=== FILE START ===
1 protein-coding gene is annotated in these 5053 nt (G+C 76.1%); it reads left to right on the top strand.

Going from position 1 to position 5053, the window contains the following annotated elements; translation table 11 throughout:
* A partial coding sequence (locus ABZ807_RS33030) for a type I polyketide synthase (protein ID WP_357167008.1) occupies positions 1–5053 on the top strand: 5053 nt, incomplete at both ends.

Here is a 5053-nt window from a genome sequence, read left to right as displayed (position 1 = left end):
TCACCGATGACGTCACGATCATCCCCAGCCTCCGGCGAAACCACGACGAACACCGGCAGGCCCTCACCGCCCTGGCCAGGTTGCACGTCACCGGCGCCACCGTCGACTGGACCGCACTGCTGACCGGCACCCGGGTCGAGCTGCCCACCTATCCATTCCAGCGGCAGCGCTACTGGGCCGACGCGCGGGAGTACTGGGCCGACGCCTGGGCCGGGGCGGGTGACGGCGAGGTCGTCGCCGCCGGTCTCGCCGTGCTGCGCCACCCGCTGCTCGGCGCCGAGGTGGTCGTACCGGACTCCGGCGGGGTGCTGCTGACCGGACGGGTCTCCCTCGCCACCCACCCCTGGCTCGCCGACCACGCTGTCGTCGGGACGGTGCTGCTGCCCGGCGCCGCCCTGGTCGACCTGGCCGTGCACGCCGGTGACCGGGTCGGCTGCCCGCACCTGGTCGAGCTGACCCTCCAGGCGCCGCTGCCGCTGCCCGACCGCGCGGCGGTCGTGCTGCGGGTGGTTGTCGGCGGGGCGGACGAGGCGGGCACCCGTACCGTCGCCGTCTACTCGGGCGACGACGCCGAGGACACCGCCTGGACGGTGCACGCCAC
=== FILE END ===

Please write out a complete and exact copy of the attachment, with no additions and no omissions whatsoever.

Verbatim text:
1 protein-coding gene is annotated in these 5053 nt (G+C 76.1%); it reads left to right on the top strand.

Going from position 1 to position 5053, the window contains the following annotated elements; translation table 11 throughout:
* A partial coding sequence (locus ABZ807_RS33030) for a type I polyketide synthase (protein ID WP_357167008.1) occupies positions 1–5053 on the top strand: 5053 nt, incomplete at both ends.

Here is a 5053-nt window from a genome sequence, read left to right as displayed (position 1 = left end):
TCACCGATGACGTCACGATCATCCCCAGCCTCCGGCGAAACCACGACGAACACCGGCAGGCCCTCACCGCCCTGGCCAGGTTGCACGTCACCGGCGCCACCGTCGACTGGACCGCACTGCTGACCGGCACCCGGGTCGAGCTGCCCACCTATCCATTCCAGCGGCAGCGCTACTGGGCCGACGCGCGGGAGTACTGGGCCGACGCCTGGGCCGGGGCGGGTGACGGCGAGGTCGTCGCCGCCGGTCTCGCCGTGCTGCGCCACCCGCTGCTCGGCGCCGAGGTGGTCGTACCGGACTCCGGCGGGGTGCTGCTGACCGGACGGGTCTCCCTCGCCACCCACCCCTGGCTCGCCGACCACGCTGTCGTCGGGACGGTGCTGCTGCCCGGCGCCGCCCTGGTCGACCTGGCCGTGCACGCCGGTGACCGGGTCGGCTGCCCGCACCTGGTCGAGCTGACCCTCCAGGCGCCGCTGCCGCTGCCCGACCGCGCGGCGGTCGTGCTGCGGGTGGTTGTCGGCGGGGCGGACGAGGCGGGCACCCGTACCGTCGCCGTCTACTCGGGCGACGACGCCGAGGACACCGCCTGGACGGTGCACGCCAC